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Home Success Tips for Writers The Main Reasons We Decline Stories

The Main Reasons We Decline Stories

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The amount of each reason, and the rankings, vary over time, but these are the primary reasons we decline stories:
  • Limited Ability to Publish - All editors will tell you they receive many more submissions than they can publish. Unfortunately, some pretty good manuscripts end up being turned down. Since Short-Story.Me! publishes multiple genres, that mathematical problem also occurs in each genre. We try to mix what we publish, so we cannot accept a large imbalance of genres within a period of time.

  • Stories Not finished - Often, we find a good idea, a decent plot or an intriguing writing style that has potential, but the writer stopped too soon. There are two skills a successful author has that most who try writing don't have. One is rewriting. Great writing does not just flow; it is work that usually undergoes many versions before it is final. Most successful authors dislike editing and rewriting the most of all their tasks, but they do it.

    The second skill is to willingly accept objective third party input before the manuscript is submitted for publishing. Major publishing houses have editors for even the most famous and respected authors for a reason. Someone has to look out for the reader. If the reader doesn't "get it" and like it, it matters not what you think, unless you are just writing for yourself. Having a writers' group or someone who reads your genre review your material can be helpful. This not not to say you have to make changes based on their opinions, but you should at least listen, and then decide. If you don't have an objective resource available to you, the best alternative is to put your "finished" story aside for a month, then come back and read it as if for the first time. You may be surprised what you see.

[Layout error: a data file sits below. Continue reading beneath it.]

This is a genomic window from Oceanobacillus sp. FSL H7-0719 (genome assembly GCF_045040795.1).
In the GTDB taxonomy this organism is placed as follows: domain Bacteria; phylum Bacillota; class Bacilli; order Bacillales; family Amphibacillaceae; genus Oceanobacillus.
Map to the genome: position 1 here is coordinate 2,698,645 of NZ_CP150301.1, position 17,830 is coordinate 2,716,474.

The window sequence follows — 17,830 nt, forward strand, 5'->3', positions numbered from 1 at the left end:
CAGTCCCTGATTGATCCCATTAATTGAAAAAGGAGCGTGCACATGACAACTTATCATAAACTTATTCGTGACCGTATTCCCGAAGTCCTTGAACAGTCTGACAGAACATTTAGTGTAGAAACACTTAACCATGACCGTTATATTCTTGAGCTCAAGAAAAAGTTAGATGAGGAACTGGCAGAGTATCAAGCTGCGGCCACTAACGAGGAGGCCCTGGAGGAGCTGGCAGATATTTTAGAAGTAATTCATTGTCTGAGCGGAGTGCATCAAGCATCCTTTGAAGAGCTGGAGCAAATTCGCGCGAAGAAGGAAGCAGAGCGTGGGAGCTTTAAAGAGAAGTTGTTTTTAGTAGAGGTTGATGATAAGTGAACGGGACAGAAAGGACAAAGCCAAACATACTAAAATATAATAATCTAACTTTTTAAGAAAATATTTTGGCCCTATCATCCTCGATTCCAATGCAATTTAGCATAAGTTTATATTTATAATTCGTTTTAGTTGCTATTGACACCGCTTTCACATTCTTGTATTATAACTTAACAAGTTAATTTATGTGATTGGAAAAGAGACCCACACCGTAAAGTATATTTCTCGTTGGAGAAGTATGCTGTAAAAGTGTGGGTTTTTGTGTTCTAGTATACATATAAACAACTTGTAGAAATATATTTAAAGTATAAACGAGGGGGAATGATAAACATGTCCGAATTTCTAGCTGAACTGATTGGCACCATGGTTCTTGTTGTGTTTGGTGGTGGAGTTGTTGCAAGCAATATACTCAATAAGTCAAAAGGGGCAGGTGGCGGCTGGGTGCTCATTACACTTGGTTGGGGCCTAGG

• Not Following Submission Guidelines - As noted in another Success Tip, editors don't have the spare time to try to "make" your story fit their needs. If your story is the wrong length, is not legitimately a genre requested or is formatted incorrectly, editors may read it, but they may not.
  • Punctuation and Grammar - Literature is not the same as an instant message, tweet or email. It has rules that make sense and work. Use them. The most common punctuation error in submissions is missing commas, with sentences as run-on collections of words instead of delineated, related phrases, as we normally read.

  • Not Really a Writer Yet - Writing, like most talents, is a combination of art and skill. Some manuscripts are simply written by people who have not mastered one or both of those elements. That's not to say they could not; they just have not.
  • Same Old Same Old - Some basic concepts have been beaten to death over the years. "Selling your soul to the devil" is an example. You had better have a creative twist that shows up very early in the story for an editor to not view it as cliched. Readers like newness and a sense of surprise and wonder.


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